The US Space Force’s (USSF) geosynchronous Earth orbit (GEO) wide field of view (WFOV) testbed has gone online.

The announcement was made by Boeing’s wholly owned subsidiary Millennium Space Systems, which also said that the bus checkout is complete.

The GEO WFOV testbed was launched aboard the Space Systems Command’s (SSC) USSF-12 mission.

On 1 July, the SSC and its mission partners launched the USSF-12 mission from Cape Canaveral Space Force Station, Florida, aboard a United Launch Alliance’s (ULA) rocket, Atlas V 541.

The GEO WFOV satellite was acquired by the US Naval Research Laboratory’s (NRL) Blossom Point Tracking Facility, which is now responsible for operating the satellite.

The data processed by the Blossom Point facility will be coordinated with the USSF’s Space Control Network. 

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NRL mission lead Lisa Anderson said: “First acquisition was right on time utilising the USSF’s Satellite Control Network.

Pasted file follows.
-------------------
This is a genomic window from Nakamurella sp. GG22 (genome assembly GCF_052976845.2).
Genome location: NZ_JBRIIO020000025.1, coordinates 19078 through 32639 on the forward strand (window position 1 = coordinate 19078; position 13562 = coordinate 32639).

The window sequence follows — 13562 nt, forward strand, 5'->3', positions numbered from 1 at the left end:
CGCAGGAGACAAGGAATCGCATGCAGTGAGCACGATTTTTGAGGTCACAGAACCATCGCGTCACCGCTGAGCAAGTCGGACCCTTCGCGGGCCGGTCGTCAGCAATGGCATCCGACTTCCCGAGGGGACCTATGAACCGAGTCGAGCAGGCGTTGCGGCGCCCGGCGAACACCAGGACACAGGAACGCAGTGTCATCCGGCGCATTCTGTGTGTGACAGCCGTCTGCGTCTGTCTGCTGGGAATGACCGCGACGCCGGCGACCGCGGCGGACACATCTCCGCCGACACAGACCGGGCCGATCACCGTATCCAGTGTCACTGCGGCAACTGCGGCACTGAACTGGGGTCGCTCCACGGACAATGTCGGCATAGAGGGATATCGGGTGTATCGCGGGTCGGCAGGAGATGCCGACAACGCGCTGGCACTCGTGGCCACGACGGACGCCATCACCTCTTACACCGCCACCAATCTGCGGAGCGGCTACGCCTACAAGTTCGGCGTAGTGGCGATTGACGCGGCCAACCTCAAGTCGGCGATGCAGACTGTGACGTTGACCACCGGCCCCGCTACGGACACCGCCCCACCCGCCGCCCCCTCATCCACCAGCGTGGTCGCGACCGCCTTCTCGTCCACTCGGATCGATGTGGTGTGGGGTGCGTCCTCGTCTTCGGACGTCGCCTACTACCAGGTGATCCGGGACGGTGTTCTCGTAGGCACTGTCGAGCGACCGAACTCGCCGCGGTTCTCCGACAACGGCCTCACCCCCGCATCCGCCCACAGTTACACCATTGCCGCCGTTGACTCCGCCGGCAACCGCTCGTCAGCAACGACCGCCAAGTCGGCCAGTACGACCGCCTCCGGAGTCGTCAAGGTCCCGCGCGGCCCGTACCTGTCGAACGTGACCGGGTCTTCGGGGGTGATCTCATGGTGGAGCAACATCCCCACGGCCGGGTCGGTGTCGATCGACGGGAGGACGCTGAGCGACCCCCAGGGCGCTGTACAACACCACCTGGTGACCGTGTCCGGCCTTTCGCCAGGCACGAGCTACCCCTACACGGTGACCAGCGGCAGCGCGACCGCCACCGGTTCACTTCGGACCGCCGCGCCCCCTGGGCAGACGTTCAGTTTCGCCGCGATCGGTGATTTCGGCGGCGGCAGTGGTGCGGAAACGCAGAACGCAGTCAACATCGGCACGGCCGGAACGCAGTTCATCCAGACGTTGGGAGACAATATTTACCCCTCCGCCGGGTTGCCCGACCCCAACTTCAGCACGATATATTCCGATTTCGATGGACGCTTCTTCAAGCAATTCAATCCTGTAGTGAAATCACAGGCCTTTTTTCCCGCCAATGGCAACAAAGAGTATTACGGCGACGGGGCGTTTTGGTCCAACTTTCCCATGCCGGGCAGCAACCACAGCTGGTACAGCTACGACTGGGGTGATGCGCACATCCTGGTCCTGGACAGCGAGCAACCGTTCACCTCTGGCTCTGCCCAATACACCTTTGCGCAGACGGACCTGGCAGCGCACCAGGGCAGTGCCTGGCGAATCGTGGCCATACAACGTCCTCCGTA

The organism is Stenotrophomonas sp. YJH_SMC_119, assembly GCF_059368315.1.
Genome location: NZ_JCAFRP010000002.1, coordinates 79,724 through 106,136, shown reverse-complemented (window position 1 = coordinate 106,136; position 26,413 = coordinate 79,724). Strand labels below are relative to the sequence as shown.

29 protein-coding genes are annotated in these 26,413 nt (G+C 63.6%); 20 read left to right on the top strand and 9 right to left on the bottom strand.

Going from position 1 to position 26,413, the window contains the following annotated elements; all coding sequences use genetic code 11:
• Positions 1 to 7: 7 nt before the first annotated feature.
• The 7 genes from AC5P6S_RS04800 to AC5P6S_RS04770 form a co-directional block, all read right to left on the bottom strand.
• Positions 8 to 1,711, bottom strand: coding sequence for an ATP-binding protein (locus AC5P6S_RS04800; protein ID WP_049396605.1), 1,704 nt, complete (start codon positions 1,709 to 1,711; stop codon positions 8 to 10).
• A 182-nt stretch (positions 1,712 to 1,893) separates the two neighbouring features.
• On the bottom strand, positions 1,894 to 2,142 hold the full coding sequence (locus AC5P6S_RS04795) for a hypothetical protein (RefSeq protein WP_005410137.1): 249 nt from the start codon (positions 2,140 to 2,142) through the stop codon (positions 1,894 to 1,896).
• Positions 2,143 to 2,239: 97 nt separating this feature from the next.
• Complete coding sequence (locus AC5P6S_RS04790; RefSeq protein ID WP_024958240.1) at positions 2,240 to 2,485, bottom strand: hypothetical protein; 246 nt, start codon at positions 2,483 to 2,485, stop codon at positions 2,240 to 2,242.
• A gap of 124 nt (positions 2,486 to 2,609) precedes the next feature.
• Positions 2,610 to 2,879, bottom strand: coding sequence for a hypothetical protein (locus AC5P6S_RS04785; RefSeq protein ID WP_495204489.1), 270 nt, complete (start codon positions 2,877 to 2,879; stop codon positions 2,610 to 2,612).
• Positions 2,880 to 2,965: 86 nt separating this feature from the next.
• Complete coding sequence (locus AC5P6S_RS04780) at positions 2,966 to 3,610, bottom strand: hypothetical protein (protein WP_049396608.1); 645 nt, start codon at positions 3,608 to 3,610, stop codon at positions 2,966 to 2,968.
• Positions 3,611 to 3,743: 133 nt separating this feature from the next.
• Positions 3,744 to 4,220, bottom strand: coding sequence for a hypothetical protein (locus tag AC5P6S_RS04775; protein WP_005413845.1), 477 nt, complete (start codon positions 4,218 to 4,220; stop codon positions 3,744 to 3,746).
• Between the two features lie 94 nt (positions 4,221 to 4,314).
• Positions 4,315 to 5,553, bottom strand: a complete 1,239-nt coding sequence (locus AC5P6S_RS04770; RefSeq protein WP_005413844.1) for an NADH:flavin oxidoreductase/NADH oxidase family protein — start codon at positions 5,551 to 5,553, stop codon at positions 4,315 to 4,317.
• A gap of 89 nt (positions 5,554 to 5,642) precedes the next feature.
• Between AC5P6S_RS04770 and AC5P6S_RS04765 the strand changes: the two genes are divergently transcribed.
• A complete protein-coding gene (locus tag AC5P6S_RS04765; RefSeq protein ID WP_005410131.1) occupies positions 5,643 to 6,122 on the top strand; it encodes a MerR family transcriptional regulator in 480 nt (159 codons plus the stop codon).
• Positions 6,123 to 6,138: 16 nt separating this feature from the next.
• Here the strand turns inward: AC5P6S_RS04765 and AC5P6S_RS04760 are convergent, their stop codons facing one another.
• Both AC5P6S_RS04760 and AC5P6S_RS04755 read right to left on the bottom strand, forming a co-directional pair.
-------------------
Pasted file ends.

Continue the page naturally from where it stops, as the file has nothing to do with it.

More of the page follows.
“We look forward to getting WFOV to its operational location and conducting checkout with the dedicated WFOV antenna located in Geraldton, Australia.”

Designed, built and integrated by Millennium Space Systems, the GEO WFOV space vehicle is managed by the Nasa Ames Research Center.

The satellite also includes USSF’s sensor built by L3Harris Technologies.

According to Millennium Space Systems, the WFOV has been designed for a one-to-three-year life in the GEO.

The primary mission of this testbed is to explore if a single sensor can perform strategic and tactical missions while monitoring around one-third of the Earth’s surface simultaneously.

Millennium Space Systems CEO Jason Kim said: “With WFOV online, we’re going to see critical data that will inform future Overhead Persistent Infrared (OPIR) architecture.

“We’re excited for what’s next! Thank you to USSF Satellite Control Network and ULA for a great ride.”